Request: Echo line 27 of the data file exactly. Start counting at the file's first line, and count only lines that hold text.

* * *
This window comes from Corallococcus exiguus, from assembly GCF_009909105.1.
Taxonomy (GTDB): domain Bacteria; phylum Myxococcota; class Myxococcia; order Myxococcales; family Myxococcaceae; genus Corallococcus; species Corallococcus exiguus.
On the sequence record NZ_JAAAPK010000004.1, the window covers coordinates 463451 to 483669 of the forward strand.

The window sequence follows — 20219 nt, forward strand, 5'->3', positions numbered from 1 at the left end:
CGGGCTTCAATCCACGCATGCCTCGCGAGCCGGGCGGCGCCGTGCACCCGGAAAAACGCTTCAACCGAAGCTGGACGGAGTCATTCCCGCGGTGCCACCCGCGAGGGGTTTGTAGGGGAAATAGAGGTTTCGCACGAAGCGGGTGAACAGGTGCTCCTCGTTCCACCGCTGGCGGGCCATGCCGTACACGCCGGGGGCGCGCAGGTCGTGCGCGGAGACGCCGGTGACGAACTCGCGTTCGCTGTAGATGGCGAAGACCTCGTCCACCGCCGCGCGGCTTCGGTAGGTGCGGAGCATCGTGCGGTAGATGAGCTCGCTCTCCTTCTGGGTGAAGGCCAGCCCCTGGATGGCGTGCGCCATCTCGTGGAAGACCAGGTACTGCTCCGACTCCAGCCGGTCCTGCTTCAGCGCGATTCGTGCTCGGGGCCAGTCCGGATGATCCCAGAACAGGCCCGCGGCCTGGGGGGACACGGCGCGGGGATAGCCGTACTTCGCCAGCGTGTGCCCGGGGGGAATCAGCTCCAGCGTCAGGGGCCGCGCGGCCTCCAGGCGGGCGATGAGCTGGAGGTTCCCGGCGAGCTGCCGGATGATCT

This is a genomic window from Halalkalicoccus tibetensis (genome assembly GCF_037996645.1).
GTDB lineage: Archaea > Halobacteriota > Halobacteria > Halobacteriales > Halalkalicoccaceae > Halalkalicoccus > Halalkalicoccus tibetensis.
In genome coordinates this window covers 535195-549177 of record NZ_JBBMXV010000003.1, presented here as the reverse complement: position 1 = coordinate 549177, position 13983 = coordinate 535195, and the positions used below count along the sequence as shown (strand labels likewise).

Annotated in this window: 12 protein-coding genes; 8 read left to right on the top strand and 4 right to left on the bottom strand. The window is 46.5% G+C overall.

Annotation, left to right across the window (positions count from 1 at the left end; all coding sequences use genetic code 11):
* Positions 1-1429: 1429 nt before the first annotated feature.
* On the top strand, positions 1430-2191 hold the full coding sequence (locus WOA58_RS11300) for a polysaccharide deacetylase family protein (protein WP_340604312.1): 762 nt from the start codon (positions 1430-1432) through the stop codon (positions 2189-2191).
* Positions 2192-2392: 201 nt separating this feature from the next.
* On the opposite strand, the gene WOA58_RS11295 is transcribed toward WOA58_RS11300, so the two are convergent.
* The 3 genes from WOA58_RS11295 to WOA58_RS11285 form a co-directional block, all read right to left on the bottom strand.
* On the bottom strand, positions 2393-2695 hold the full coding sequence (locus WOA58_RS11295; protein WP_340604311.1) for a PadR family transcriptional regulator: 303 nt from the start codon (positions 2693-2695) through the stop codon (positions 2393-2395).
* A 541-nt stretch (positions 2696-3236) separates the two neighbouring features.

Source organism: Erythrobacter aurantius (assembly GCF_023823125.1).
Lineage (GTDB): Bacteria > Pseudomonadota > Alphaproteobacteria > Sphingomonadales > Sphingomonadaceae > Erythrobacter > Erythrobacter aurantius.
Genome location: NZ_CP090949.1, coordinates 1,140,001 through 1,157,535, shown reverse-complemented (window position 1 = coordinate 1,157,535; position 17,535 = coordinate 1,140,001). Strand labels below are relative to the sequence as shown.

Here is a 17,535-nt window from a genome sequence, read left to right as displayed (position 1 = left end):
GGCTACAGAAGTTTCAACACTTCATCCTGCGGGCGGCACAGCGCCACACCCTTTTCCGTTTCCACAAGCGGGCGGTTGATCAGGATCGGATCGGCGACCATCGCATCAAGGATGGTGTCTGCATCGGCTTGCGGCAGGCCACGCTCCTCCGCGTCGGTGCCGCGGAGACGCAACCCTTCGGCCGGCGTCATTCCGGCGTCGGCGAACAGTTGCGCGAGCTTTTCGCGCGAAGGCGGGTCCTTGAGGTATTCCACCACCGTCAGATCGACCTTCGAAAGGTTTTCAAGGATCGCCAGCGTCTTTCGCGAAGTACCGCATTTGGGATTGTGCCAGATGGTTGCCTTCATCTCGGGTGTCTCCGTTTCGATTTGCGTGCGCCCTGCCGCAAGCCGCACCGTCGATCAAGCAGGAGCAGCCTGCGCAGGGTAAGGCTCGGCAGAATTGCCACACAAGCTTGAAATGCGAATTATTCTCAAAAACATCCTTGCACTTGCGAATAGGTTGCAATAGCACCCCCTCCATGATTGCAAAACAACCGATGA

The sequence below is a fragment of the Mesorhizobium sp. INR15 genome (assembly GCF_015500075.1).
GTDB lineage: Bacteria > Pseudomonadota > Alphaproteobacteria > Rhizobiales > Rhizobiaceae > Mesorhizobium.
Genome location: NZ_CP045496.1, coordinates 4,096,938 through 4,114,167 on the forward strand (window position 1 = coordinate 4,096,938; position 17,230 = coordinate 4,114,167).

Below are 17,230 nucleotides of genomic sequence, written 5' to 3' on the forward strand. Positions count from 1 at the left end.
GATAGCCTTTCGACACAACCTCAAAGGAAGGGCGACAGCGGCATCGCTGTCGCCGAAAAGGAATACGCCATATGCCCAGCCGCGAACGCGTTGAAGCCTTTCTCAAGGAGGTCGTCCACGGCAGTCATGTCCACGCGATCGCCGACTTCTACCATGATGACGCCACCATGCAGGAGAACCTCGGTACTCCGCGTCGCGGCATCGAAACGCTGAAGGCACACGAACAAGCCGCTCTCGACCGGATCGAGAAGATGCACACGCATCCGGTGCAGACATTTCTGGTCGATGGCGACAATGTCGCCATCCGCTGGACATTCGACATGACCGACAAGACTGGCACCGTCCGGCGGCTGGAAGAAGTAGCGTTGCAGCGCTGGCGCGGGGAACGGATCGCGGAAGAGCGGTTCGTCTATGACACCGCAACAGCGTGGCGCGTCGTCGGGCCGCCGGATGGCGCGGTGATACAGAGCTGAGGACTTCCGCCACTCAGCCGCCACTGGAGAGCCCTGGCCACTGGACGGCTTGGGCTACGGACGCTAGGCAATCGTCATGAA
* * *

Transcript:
GATAGCCTTTCGACACAACCTCAAAGGAAGGGCGACAGCGGCATCGCTGTCGCCGAAAAGGAATACGCCATATGCCCAGCCGCGAACGCGTTGAAGCCTTTCTCAAGGAGGTCGTCCACGGCAGTCATGTCCACGCGATCGCCGACTTCTACCATGATGACGCCACCATGCAGGAGAACCTCGGTACTCCGCGTCGCGGCATCGAAACGCTGAAGGCACACGAACAAGCCGCTCTCGACCGGATCGAGAAGATGCACACGCATCCGGTGCAGACATTTCTGGTCGATGGCGACAATGTCGCCATCCGCTGGACATTCGACATGACCGACAAGACTGGCACCGTCCGGCGGCTGGAAGAAGTAGCGTTGCAGCGCTGGCGCGGGGAACGGATCGCGGAAGAGCGGTTCGTCTATGACACCGCAACAGCGTGGCGCGTCGTCGGGCCGCCGGATGGCGCGGTGATACAGAGCTGAGGACTTCCGCCACTCAGCCGCCACTGGAGAGCCCTGGCCACTGGACGGCTTGGGCTACGGACGCTAGGCAATCGTCATGAA